New Report Finds That Arizona’s Highest Performing Schools May Start Missing Out on Funding

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Research group Common Sense Institute Arizona (CSIAZ) released a new report Monday that found Arizona’s highest-performing schools may start receiving less state funding moving forward as the new state budget is set to repeal a program that funded schools based on results.

“We hope the report sparks a conversation about the benefits of funding outcomes in K-12. We believe the report lays out a case for focusing future investment on achievements. And, policymakers will need to consider the impact that the cut to results based funding will have on high performing schools, especially those low-income, high-performing schools, after the one-time money in this year’s budget expires next year,” said CSIAZ Executive Director Katie Ratlief in an email to The Arizona Sun Times.

Results-based funding (RBF) programs are a relatively recent practice in Arizona, as it was enacted in 2017. According to the Arizona Department of Education (ADE), a district or charter school can receive the RBF if they perform within the top 13 percent of schools in statewide assessments for math and English. Schools that qualify can earn $225 per student.

However, that number can go up if other factors are met. If the school is classified as high poverty or has over 60 percent of students eligible for free or reduced-priced lunches under the National School Lunch Program (NSLP) and meets the 13 percent mark, it can earn $400 per student. Funding for this program started at an annual $34 million in 2017, which has since grown to $68 million.

“The program provides direct financial incentive for schools to achieve measurable results – either through the letter-grade system (as designed) or statewide assessment performance (as consistently implemented since),” according to the CSIAZ. “To reiterate, no other state or local funding component is directly tied to student performance.”

According to the CSIAZ, there are over 1,900 schools eligible for an RBF, and 500 will receive funds in 2023 averaging at $34,400. Calculations from the ADE show that schools can receive a major payout for qualifying. For example, Independence High School in Glendale, which could receive the $400, would get $817,376, although most schools receive far less.

However, as Governor Katie Hobbs (D) is set to sign a new state budget, it may spell the end for the program. Under the K-12 education section of the budget, it states that the RBF program and the per-student payouts will be repealed. Instead, the funds allocated to the program will be divided evenly amongst all schools. Since she took office, Hobbs has talked about wanting to repeal the policy.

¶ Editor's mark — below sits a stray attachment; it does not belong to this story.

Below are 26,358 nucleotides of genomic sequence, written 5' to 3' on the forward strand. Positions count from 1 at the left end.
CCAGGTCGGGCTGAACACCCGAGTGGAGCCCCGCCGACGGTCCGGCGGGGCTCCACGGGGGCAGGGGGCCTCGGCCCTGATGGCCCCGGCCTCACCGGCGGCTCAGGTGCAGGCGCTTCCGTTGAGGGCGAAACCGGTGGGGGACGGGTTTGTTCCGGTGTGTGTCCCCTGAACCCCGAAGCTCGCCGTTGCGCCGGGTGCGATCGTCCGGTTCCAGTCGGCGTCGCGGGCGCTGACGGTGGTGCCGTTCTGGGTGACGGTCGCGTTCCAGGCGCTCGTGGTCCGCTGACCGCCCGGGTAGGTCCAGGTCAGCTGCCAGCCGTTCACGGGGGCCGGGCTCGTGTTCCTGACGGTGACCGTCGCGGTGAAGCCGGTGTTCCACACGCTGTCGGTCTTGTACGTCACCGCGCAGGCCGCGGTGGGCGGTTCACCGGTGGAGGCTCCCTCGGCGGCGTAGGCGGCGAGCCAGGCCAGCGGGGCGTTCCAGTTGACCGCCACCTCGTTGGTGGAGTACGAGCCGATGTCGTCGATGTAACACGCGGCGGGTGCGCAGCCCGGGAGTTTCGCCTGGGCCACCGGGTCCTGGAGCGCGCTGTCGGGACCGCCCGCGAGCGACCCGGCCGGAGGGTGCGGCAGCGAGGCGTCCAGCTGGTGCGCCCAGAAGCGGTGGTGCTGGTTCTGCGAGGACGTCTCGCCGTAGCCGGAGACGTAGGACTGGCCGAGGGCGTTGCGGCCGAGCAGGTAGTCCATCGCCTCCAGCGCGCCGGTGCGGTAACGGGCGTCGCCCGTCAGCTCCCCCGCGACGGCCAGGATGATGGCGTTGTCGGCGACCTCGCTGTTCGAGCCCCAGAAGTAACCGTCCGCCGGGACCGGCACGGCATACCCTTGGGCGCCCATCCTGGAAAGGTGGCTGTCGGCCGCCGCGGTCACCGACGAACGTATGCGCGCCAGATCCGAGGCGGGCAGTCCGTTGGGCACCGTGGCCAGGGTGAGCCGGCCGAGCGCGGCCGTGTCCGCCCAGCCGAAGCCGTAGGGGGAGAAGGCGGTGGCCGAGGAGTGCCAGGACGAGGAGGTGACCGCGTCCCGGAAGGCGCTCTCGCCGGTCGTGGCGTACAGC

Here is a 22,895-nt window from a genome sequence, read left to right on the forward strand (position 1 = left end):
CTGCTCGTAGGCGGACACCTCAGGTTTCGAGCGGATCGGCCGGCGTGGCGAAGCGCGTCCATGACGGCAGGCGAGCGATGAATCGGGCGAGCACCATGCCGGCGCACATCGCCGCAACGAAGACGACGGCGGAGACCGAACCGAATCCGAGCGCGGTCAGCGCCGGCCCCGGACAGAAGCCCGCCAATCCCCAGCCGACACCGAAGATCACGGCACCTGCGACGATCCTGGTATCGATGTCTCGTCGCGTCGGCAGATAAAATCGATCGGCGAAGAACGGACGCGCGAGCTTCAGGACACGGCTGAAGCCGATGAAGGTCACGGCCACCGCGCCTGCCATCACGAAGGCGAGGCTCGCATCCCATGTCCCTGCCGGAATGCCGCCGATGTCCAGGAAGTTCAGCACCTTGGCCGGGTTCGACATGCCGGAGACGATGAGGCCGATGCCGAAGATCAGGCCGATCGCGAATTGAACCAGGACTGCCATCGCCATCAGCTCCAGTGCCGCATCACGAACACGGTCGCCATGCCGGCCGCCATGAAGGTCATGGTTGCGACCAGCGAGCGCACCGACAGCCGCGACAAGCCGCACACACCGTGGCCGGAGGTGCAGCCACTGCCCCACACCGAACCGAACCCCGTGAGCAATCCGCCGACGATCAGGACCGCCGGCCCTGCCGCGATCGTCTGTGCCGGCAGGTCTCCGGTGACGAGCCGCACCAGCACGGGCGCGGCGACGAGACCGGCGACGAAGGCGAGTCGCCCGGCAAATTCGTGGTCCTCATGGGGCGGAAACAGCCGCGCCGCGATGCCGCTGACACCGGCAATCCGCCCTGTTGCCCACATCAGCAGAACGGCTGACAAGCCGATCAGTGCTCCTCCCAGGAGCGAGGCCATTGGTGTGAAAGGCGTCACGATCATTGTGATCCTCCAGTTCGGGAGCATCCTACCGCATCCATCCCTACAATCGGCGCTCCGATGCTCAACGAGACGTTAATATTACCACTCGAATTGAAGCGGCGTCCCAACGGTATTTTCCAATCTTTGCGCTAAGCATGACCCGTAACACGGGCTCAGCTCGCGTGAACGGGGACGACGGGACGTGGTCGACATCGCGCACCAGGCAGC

According to the CSIAZ, when the $68 million is spread across the entire system, schools that could have gotten $225/400 per student will now receive $60 per student. Moreover, 459 of the schools that receive RBFs will receive less money under the new budget.

“Repeal of RBF and replacement with an additional increase in general formula funding only doubles-down on the decades of status quo funding increases that have consistently rewarded American public schools for the combination of academic failure and declining enrollments,” the institute shared.

Additionally, the CSIAZ found that across the nation, schools are receiving more funding; however, enrollment and performances have remained at roughly the same levels since the 1970s.

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Neil Jones is a reporter for The Arizona Sun Times and The Star News Network. Follow Neil on Twitter. Email tips to [email protected].

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One Thought to “New Report Finds That Arizona’s Highest Performing Schools May Start Missing Out on Funding”

  1. stuman15

    Hobbs is merely conforming to the democratic agenda. Dumb down our population Dumb people will do what you want. Educated people will fight..